Holocaust survivors have revealed their encounters with a notorious SS officer who would hand-pick Jews to send to the gas chambers and taunt starving children with food.
Irma Grese was nicknamed the ‘Hyena of Auschwitz’ before becoming head of Bergen-Belsen’s women section, and at 22 she was the youngest woman to be sentenced to death for war crimes after the camps were liberated.
Survivors Anita Lasker-Wallfisch and Maurice Blik have told about their encounters with the ‘nasty piece of work’ in new BBC2 documentary, ‘Belsen: Our Story’, which airs tonight.
Maurice, now 80, was also sent to Auschwitz from his home in Amsterdam at the age of four, and told how Grese would leave her viscous dog guarding scraps of food, hoping that prisoners would attempt to steal it and be ‘torn apart’ by the animal.
He said: ‘I was sitting on the floor by the bunk and this woman walked in with her dog, the guard. She got this big apple she was eating and she’d eaten it down to a fairly juicy core.
‘She took the core and put it on the floor and put the dog next to it to guard it, gave it instructions to guard the thing, unleashed it and runs off.
‘It had the apple core between it’s front legs and it was snarling and growling and so on, but I knew very well I couldn’t make a grab for the apple core because that would be the end of me, it would literally tear me apart.
Holocaust survivors have told of their encounters with the notorious SS officer, Irma Grese (pictured) who was the youngest woman to be sentenced to death for war crimes at the age of 22. She is pictured ahead of her trail in 1945
Irma is pictured at at the Bergen-Belsen Nazi concentration camp, with fellow female guard Herta Bothe (right) who was sentenced to 10 years for her crimes
‘Then she came back and saw nothing had happened and thought this was amusing and so ground the apple core into the floor with her boots, so there was nothing left their to even scrape up.
‘Many years later I recognized who she was – she was notorious’.
Anita, now 90, was sent to Auschwitz in Nazi-occupied Poland, in 1943, where she survived by playing cello for the camp’s Women’s Orchestra, until she was moved to Belsen in 1944.
By 1945, Soviet troops had began liberating camps in Nazi-occupied Eastern Europe, meaning many SS guards were sent West, to camps in Germany.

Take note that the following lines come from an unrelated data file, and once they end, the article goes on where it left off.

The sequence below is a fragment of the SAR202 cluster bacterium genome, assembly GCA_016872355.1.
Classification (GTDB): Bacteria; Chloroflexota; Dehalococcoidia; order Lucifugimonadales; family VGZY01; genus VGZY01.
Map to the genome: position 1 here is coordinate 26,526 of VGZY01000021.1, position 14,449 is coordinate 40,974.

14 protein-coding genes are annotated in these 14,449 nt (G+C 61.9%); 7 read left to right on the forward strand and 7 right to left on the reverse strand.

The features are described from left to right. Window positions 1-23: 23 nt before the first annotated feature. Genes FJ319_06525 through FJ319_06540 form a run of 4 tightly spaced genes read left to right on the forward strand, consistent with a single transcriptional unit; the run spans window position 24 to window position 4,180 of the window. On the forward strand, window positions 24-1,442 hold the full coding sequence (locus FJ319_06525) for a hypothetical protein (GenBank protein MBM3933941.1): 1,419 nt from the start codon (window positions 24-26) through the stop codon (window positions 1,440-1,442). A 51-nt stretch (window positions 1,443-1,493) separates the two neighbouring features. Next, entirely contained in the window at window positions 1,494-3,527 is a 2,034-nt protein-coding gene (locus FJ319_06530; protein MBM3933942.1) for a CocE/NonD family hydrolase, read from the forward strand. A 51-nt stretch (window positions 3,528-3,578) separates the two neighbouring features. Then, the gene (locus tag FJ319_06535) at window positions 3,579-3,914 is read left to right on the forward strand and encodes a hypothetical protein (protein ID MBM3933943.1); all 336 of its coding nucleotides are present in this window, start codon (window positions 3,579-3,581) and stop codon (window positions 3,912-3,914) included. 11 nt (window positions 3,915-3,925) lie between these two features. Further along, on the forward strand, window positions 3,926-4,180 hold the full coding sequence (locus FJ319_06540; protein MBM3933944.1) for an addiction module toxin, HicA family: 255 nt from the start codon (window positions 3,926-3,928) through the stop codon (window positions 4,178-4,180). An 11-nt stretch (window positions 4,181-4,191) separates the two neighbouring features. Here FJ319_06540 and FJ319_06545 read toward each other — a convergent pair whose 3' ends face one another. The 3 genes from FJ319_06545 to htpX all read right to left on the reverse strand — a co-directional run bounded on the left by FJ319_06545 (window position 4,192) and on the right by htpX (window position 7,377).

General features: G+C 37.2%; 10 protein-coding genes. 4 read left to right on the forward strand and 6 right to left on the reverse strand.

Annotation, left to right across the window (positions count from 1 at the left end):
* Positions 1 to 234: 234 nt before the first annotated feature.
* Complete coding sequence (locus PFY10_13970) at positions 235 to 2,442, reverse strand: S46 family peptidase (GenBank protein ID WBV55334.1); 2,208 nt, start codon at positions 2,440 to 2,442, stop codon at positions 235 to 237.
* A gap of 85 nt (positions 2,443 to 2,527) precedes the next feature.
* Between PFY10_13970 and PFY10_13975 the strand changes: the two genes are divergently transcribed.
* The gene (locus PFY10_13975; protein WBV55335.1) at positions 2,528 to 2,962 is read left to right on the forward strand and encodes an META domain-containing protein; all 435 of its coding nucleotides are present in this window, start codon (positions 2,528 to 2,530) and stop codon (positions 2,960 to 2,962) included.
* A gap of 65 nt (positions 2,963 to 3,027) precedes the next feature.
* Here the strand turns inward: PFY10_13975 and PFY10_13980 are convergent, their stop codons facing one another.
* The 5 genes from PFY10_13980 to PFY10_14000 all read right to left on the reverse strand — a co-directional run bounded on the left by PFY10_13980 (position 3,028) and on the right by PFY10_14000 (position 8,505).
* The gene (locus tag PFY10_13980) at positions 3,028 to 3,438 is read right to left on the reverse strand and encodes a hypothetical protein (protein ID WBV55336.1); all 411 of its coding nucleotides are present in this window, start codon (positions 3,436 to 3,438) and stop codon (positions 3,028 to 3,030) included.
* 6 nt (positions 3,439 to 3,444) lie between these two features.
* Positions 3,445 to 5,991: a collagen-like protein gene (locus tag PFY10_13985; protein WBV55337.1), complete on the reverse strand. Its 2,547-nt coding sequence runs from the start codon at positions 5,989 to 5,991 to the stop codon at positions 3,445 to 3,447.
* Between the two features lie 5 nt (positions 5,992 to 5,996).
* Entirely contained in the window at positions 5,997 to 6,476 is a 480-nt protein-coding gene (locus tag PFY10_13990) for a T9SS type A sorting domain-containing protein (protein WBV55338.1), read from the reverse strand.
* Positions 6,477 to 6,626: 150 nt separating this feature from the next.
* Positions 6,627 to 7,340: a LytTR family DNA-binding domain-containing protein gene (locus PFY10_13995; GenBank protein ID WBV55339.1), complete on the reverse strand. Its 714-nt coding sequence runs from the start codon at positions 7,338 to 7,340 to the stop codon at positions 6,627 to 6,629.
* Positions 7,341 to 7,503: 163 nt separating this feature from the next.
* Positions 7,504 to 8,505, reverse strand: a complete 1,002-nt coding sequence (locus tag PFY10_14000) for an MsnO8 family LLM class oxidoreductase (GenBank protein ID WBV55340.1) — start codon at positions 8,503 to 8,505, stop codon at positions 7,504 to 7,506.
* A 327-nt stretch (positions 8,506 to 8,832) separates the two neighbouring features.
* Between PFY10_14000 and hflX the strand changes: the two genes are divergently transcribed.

Anita Lasker-Wallfisch, 90, (picture) appeared on new BBC2 documentary, ‘Belsen: Our Story’ where she spoke about her experience in Belsen at 18-year-old
Maurice Blik (pictured), 80, was imprisoned at Bergen-Belsen at the age of four. He appeared and told how Irma tormented him with food by leaving scraps in front of him, guarded by her dog who would ‘tear him apart’
Anita told how towards the end of her time at Belsen, Grese began to try and make amends and says she was shocked when all of a sudden began referring to the pair of them as ‘we’.
She said: ‘She’s actually the one, when it was going badly for the Germans, started talking to me, unheard of.
She said – that I will never forget – she said “Now, we’ll soon be home”. We, suddenly we. We’re in the same group of species.
Who was Irma Grese, the Hyena of Auschwitz?
Irma Grese worked as an assistant nurse for the SS after leaving school at the age of 15 before volunteering at Ravensbrück concentration camp, exclusively for women.
There she found herself as a supervisor by the age of 19 and in 1943 Irma was sent to Auschwitz, to act as a guard.
Known as the Hyena of Auschwitz, Irma Grese, was one of the most feared guards at the infamous concentration camp.
A sadistic nymphomaniac who slept with SS guards, she participated in selecting prisoners for the gas chamber as well as exacting horrific punishment beatings.
She was rounded up when concentration camp Bergen-Belsen was liberated by the British army in 1945.
She was hanged for war crimes in 1945 and many survivors testified against her, claiming she’d hand-selected prisoners for the gas chambers, trained half-starved dogs to savage prisoners, gave brutal beatings and arbitrarily shot prisoners.
‘I thought “My god, things must be going badly for you”. She was trying to make herself room in my heart somehow’.
She scoffed: ‘Such a nice lady. She was such a b*****d.’
She added that Irma is an example of how perfectly normal people were turned into monsters simply by being given a bit of power by the Nazis.
‘You know someone like Irma Grese, how did she get into this position?’ she said.
She was one of the most feared guards at Auschwitz, before becoming the warden of the women’s section of Belsen, located in Northern Germany, in 1945, alongside the ‘Beast of Belsen’, camp commander, Josef Kramer (pictured right)
Many survivors testified against her, claiming Grese often gave brutal beatings and arbitrarily shot prisoners
‘She comes from a village somewhere, she’d never heard of Jewish people, she had a job somewhere in a factory. Then she was approached by someone who was trying to get people to work in concentration camps.
‘So she was given a uniform and black boots, a dog a, gun, better pay – fantastic, so she ends up as a guard.
‘You see, very proud to suddenly be in charge of other people. Look at the psychology of these people who worked in the concentration camps.
‘It’s very interesting where they all came from.’
Anita told how towards the end of her time at Belsen, Grese began to try and make amends. She is pictured in 1940, before becoming an SS guard